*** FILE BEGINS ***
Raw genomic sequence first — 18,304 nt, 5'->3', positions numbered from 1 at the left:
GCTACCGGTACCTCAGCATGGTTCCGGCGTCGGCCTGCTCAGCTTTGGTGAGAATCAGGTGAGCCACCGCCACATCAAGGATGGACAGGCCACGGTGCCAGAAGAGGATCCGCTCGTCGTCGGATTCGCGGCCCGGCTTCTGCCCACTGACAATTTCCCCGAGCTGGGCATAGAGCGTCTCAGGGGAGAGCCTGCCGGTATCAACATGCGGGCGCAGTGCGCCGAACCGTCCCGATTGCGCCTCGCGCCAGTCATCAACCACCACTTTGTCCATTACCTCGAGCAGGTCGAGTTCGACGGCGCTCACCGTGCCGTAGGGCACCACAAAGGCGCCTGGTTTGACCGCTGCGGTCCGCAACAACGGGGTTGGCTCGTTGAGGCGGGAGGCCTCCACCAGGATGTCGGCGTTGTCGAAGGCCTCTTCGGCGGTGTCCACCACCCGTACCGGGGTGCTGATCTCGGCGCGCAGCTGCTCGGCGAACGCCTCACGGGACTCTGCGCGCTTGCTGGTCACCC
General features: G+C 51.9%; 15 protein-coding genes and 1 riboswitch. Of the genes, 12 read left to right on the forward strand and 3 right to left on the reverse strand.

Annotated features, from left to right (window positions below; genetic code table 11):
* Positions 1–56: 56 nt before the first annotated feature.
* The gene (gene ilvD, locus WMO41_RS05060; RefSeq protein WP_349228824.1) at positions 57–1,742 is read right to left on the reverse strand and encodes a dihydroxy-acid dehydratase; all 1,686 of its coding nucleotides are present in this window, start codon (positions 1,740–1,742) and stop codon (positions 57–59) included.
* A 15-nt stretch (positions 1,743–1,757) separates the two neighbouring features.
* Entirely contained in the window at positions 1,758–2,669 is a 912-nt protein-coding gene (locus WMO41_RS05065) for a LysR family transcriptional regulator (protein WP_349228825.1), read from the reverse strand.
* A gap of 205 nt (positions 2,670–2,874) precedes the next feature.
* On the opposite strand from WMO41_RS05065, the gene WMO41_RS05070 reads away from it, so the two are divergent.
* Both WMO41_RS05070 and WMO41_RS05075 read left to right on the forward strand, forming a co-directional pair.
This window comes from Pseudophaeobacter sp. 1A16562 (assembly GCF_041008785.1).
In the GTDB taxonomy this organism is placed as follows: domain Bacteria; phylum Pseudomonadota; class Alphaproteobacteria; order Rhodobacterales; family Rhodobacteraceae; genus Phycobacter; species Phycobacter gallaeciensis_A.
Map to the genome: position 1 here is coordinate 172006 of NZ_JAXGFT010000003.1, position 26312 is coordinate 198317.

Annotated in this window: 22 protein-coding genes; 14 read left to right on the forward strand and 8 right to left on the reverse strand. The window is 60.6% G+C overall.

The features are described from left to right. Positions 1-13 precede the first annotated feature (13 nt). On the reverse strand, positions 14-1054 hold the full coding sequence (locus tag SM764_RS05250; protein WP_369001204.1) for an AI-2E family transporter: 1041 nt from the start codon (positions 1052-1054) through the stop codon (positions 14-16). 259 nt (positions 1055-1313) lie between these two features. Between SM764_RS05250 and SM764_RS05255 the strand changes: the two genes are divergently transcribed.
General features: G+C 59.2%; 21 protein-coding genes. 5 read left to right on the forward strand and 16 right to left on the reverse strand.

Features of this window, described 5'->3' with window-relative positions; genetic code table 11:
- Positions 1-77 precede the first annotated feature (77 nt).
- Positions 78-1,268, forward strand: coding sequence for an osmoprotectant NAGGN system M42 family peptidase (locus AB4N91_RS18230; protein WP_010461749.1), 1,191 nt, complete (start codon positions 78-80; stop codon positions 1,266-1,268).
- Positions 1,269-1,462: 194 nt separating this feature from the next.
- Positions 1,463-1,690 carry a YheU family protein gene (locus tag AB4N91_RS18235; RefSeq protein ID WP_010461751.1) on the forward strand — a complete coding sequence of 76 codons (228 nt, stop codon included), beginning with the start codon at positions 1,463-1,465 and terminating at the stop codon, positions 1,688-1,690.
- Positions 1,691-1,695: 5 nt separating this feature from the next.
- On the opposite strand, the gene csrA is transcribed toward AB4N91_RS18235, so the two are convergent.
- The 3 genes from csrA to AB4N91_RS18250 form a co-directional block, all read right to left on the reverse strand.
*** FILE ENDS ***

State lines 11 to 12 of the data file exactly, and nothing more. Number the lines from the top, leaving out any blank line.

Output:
* Both WMO41_RS05070 and WMO41_RS05075 read left to right on the forward strand, forming a co-directional pair.
This window comes from Pseudophaeobacter sp. 1A16562 (assembly GCF_041008785.1).